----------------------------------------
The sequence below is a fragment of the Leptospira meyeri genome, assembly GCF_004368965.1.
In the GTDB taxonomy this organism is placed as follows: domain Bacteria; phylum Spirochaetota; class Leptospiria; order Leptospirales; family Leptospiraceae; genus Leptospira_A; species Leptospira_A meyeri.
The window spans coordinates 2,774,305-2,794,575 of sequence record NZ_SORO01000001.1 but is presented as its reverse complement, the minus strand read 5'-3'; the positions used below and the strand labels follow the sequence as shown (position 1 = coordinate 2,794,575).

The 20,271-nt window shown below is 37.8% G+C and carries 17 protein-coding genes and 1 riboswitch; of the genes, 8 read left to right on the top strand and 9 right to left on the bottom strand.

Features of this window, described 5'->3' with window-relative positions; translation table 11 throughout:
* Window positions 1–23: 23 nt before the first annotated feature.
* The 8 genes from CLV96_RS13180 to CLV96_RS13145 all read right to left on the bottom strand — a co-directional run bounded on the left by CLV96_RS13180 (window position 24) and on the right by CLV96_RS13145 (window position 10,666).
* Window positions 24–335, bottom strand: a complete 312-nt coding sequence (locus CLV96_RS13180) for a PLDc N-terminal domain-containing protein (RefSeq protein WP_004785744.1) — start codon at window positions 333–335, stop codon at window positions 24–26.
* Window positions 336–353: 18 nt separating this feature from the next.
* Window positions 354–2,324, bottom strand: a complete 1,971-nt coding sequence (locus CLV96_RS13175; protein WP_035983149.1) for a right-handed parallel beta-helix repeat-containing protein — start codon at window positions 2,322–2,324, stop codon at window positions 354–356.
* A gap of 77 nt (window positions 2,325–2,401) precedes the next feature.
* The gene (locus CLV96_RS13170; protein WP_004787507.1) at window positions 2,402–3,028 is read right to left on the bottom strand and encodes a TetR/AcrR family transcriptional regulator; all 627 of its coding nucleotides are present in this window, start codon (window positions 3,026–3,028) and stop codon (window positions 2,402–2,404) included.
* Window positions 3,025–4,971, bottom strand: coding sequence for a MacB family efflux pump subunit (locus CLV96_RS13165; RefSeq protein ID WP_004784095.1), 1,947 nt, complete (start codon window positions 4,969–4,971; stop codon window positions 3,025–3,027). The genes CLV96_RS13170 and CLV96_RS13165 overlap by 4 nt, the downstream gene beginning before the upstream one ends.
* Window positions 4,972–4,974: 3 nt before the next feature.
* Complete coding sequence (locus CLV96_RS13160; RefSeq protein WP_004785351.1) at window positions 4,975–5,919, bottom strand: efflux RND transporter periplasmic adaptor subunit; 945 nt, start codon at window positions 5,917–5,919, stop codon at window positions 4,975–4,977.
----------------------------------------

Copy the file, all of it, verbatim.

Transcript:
The sequence below is a fragment of the Leptospira meyeri genome, assembly GCF_004368965.1.
In the GTDB taxonomy this organism is placed as follows: domain Bacteria; phylum Spirochaetota; class Leptospiria; order Leptospirales; family Leptospiraceae; genus Leptospira_A; species Leptospira_A meyeri.
The window spans coordinates 2,774,305-2,794,575 of sequence record NZ_SORO01000001.1 but is presented as its reverse complement, the minus strand read 5'-3'; the positions used below and the strand labels follow the sequence as shown (position 1 = coordinate 2,794,575).

The 20,271-nt window shown below is 37.8% G+C and carries 17 protein-coding genes and 1 riboswitch; of the genes, 8 read left to right on the top strand and 9 right to left on the bottom strand.

Features of this window, described 5'->3' with window-relative positions; translation table 11 throughout:
* Window positions 1–23: 23 nt before the first annotated feature.
* The 8 genes from CLV96_RS13180 to CLV96_RS13145 all read right to left on the bottom strand — a co-directional run bounded on the left by CLV96_RS13180 (window position 24) and on the right by CLV96_RS13145 (window position 10,666).
* Window positions 24–335, bottom strand: a complete 312-nt coding sequence (locus CLV96_RS13180) for a PLDc N-terminal domain-containing protein (RefSeq protein WP_004785744.1) — start codon at window positions 333–335, stop codon at window positions 24–26.
* Window positions 336–353: 18 nt separating this feature from the next.
* Window positions 354–2,324, bottom strand: a complete 1,971-nt coding sequence (locus CLV96_RS13175; protein WP_035983149.1) for a right-handed parallel beta-helix repeat-containing protein — start codon at window positions 2,322–2,324, stop codon at window positions 354–356.
* A gap of 77 nt (window positions 2,325–2,401) precedes the next feature.
* The gene (locus CLV96_RS13170; protein WP_004787507.1) at window positions 2,402–3,028 is read right to left on the bottom strand and encodes a TetR/AcrR family transcriptional regulator; all 627 of its coding nucleotides are present in this window, start codon (window positions 3,026–3,028) and stop codon (window positions 2,402–2,404) included.
* Window positions 3,025–4,971, bottom strand: coding sequence for a MacB family efflux pump subunit (locus CLV96_RS13165; RefSeq protein ID WP_004784095.1), 1,947 nt, complete (start codon window positions 4,969–4,971; stop codon window positions 3,025–3,027). The genes CLV96_RS13170 and CLV96_RS13165 overlap by 4 nt, the downstream gene beginning before the upstream one ends.
* Window positions 4,972–4,974: 3 nt before the next feature.
* Complete coding sequence (locus CLV96_RS13160; RefSeq protein WP_004785351.1) at window positions 4,975–5,919, bottom strand: efflux RND transporter periplasmic adaptor subunit; 945 nt, start codon at window positions 5,917–5,919, stop codon at window positions 4,975–4,977.